The fight against the deadly malaria disease has taken a positive dimension as the World Health Organization recently announced the approval of the first ever vaccine.
The newly endorsed malaria vaccine is a product of 30 years of dedicated research and is set to come in handy in the war against the disease that claimed 409,000 deaths in 2019 alone with 229 million cases same period.
Legit.ng highlights 4 important things to take into account as regards the new vaccine.
1. Its name and target users
The name of the new first ever malaria endorsed for use by WHO is called RTS,S/AS01 (RTS,S) malaria vaccine.
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According to the apex health organization, it is to be administered on children in Sub-Saharan Africa and other regions with moderate to high P. falciparum malaria transmission, WHO official website indicates.
2. Its dosage
It is recommended that the vaccine is to be given in schedule of four doses to children from five months of age to ensure a reduction in the disease burden on its hosts.
WHO reports that the vaccine has presented impressive results in areas it has been administered so far with 30% reduction deadly severe malaria.
It has also been effective in regions where people have insecticide-treated nets as well as good access to diagnosis and treatment.
3. Target areas for administration
WHO confirms that the vaccines have been administered in 3 African countries already.
It is said that the pilot programme will continue in countries as Ghana, Kenya, and Malawi in order to ascertain its long-term impacts on child deaths.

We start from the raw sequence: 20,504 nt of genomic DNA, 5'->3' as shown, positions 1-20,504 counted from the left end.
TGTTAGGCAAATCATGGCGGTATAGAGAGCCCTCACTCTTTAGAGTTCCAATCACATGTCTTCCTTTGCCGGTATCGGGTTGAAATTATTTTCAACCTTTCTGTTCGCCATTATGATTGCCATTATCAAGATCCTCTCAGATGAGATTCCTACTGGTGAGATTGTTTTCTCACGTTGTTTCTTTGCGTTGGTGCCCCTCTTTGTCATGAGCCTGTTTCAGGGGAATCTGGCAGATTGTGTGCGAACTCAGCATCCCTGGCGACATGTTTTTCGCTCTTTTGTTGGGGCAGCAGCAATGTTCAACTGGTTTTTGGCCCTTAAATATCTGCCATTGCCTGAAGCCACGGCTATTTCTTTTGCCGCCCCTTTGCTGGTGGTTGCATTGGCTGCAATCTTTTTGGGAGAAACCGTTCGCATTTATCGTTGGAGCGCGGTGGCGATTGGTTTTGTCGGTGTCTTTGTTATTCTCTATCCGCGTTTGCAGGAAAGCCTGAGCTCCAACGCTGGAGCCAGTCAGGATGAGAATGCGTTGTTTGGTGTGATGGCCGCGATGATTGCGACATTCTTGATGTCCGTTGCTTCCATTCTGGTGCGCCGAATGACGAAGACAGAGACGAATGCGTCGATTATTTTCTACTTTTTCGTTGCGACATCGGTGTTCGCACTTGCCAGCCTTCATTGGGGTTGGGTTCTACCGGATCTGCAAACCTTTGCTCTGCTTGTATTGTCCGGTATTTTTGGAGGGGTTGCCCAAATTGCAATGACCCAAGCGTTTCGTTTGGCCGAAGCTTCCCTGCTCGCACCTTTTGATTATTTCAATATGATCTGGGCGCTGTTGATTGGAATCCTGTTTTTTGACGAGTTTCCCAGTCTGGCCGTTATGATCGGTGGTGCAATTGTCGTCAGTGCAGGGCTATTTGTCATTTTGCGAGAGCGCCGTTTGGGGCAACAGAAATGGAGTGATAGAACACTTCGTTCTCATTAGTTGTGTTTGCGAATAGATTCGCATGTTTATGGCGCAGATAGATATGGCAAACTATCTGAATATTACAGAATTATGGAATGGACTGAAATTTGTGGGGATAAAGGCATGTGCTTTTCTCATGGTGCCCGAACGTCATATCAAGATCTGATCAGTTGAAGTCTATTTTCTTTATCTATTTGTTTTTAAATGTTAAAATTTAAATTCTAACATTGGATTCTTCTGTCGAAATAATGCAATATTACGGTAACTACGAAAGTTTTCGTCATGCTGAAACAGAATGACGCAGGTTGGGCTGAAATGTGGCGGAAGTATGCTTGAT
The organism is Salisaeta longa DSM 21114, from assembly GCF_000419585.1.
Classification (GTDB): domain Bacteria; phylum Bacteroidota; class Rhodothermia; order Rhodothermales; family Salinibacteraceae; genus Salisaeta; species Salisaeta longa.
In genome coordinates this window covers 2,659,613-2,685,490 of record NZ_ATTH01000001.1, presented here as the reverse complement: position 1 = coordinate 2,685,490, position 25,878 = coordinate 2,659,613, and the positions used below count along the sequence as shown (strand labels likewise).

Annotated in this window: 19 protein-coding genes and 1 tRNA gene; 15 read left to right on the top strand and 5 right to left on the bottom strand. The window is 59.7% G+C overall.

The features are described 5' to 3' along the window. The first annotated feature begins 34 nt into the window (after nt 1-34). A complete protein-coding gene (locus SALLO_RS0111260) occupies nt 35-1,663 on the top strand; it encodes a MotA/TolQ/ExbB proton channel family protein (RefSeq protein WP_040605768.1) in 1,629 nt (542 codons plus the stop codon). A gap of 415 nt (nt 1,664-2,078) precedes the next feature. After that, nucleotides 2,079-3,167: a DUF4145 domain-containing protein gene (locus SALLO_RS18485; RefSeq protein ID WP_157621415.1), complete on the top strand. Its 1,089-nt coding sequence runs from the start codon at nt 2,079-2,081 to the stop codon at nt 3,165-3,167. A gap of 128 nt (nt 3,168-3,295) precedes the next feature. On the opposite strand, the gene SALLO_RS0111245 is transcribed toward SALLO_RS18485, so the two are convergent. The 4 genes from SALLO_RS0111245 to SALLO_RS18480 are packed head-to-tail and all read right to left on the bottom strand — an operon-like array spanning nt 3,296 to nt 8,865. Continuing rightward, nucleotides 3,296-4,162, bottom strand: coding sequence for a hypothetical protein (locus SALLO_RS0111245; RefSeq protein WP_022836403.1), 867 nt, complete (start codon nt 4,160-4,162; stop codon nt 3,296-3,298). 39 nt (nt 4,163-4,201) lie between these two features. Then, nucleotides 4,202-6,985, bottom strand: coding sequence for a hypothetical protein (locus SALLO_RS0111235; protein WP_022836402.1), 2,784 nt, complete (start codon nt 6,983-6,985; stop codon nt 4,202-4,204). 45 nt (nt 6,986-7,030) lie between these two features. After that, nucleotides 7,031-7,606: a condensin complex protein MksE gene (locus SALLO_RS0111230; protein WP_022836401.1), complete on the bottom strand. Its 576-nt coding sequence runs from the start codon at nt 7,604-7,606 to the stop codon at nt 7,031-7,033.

4. Number of doses administered so far
New York Times indicates that so far more than 800, 000 children have received the vaccine in the affected regions and over 2.3 million doses have been administered.
It is expected that the numbers go up as administration of the vaccines intensifies.
FG to announce compulsory COVID-19 vaccination for all federal workers
Meanwhile, Legit.ng previously reported that the federal government is set to announce a compulsory COVID-19 vaccination for federal workers.
Boss Mustapha, the Secretary to the Government of the Federation, made this known during the meeting of the health commissioners forum with federal ministries, Departments and Agencies (MDAs) and health partners in Abuja.
He explained that the mandatory vaccination had become imperative due to the role federal civil servants perform not just within the country but also on behalf of the government.
While noting that other countries have started insisting on compulsory COVID-19 vaccination, Mustapha said the government can't institute the mandatory jab immediately because the country did not have sufficient vaccines at the moment.